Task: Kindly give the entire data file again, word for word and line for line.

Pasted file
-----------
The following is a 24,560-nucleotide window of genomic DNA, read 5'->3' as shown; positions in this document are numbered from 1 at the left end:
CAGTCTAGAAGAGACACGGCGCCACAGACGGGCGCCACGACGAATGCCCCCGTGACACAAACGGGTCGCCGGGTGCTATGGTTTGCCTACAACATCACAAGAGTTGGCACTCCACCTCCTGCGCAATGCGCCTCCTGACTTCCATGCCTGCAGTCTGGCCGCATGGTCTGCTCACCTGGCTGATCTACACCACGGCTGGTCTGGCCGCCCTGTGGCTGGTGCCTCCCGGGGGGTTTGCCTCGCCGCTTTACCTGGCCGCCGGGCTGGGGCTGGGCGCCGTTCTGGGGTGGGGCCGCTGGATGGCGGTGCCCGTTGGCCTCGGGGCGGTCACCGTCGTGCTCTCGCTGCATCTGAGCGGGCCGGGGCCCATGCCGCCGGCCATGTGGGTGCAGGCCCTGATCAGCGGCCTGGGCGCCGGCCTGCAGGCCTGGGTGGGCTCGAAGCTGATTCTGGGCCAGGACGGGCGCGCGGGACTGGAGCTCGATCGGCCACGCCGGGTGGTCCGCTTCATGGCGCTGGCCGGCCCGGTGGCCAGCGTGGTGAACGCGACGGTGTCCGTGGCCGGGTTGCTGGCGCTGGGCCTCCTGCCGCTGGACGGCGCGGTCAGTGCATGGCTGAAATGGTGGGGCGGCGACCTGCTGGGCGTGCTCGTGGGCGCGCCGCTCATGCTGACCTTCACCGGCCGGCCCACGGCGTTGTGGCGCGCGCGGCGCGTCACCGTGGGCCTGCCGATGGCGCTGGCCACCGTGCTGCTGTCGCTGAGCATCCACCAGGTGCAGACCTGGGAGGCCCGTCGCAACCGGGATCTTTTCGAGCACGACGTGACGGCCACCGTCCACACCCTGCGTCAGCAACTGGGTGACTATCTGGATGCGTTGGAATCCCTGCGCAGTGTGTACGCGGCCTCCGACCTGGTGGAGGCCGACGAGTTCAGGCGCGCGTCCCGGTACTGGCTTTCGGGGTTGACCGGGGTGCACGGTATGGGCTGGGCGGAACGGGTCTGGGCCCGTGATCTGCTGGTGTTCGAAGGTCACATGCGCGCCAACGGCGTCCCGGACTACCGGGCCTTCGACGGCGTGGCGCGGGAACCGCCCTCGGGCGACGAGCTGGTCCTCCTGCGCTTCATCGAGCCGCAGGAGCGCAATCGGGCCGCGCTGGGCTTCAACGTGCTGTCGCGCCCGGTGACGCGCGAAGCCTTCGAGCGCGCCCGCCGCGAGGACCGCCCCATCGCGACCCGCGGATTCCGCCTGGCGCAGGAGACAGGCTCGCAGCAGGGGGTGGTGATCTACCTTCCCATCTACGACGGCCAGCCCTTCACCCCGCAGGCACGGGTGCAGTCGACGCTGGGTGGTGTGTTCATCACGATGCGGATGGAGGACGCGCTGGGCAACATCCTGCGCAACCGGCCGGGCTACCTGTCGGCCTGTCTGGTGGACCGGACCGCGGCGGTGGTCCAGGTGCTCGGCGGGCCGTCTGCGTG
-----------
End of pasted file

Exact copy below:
The following is a 24,560-nucleotide window of genomic DNA, read 5'->3' as shown; positions in this document are numbered from 1 at the left end:
CAGTCTAGAAGAGACACGGCGCCACAGACGGGCGCCACGACGAATGCCCCCGTGACACAAACGGGTCGCCGGGTGCTATGGTTTGCCTACAACATCACAAGAGTTGGCACTCCACCTCCTGCGCAATGCGCCTCCTGACTTCCATGCCTGCAGTCTGGCCGCATGGTCTGCTCACCTGGCTGATCTACACCACGGCTGGTCTGGCCGCCCTGTGGCTGGTGCCTCCCGGGGGGTTTGCCTCGCCGCTTTACCTGGCCGCCGGGCTGGGGCTGGGCGCCGTTCTGGGGTGGGGCCGCTGGATGGCGGTGCCCGTTGGCCTCGGGGCGGTCACCGTCGTGCTCTCGCTGCATCTGAGCGGGCCGGGGCCCATGCCGCCGGCCATGTGGGTGCAGGCCCTGATCAGCGGCCTGGGCGCCGGCCTGCAGGCCTGGGTGGGCTCGAAGCTGATTCTGGGCCAGGACGGGCGCGCGGGACTGGAGCTCGATCGGCCACGCCGGGTGGTCCGCTTCATGGCGCTGGCCGGCCCGGTGGCCAGCGTGGTGAACGCGACGGTGTCCGTGGCCGGGTTGCTGGCGCTGGGCCTCCTGCCGCTGGACGGCGCGGTCAGTGCATGGCTGAAATGGTGGGGCGGCGACCTGCTGGGCGTGCTCGTGGGCGCGCCGCTCATGCTGACCTTCACCGGCCGGCCCACGGCGTTGTGGCGCGCGCGGCGCGTCACCGTGGGCCTGCCGATGGCGCTGGCCACCGTGCTGCTGTCGCTGAGCATCCACCAGGTGCAGACCTGGGAGGCCCGTCGCAACCGGGATCTTTTCGAGCACGACGTGACGGCCACCGTCCACACCCTGCGTCAGCAACTGGGTGACTATCTGGATGCGTTGGAATCCCTGCGCAGTGTGTACGCGGCCTCCGACCTGGTGGAGGCCGACGAGTTCAGGCGCGCGTCCCGGTACTGGCTTTCGGGGTTGACCGGGGTGCACGGTATGGGCTGGGCGGAACGGGTCTGGGCCCGTGATCTGCTGGTGTTCGAAGGTCACATGCGCGCCAACGGCGTCCCGGACTACCGGGCCTTCGACGGCGTGGCGCGGGAACCGCCCTCGGGCGACGAGCTGGTCCTCCTGCGCTTCATCGAGCCGCAGGAGCGCAATCGGGCCGCGCTGGGCTTCAACGTGCTGTCGCGCCCGGTGACGCGCGAAGCCTTCGAGCGCGCCCGCCGCGAGGACCGCCCCATCGCGACCCGCGGATTCCGCCTGGCGCAGGAGACAGGCTCGCAGCAGGGGGTGGTGATCTACCTTCCCATCTACGACGGCCAGCCCTTCACCCCGCAGGCACGGGTGCAGTCGACGCTGGGTGGTGTGTTCATCACGATGCGGATGGAGGACGCGCTGGGCAACATCCTGCGCAACCGGCCGGGCTACCTGTCGGCCTGTCTGGTGGACCGGACCGCGGCGGTGGTCCAGGTGCTCGGCGGGCCGTCTGCGTG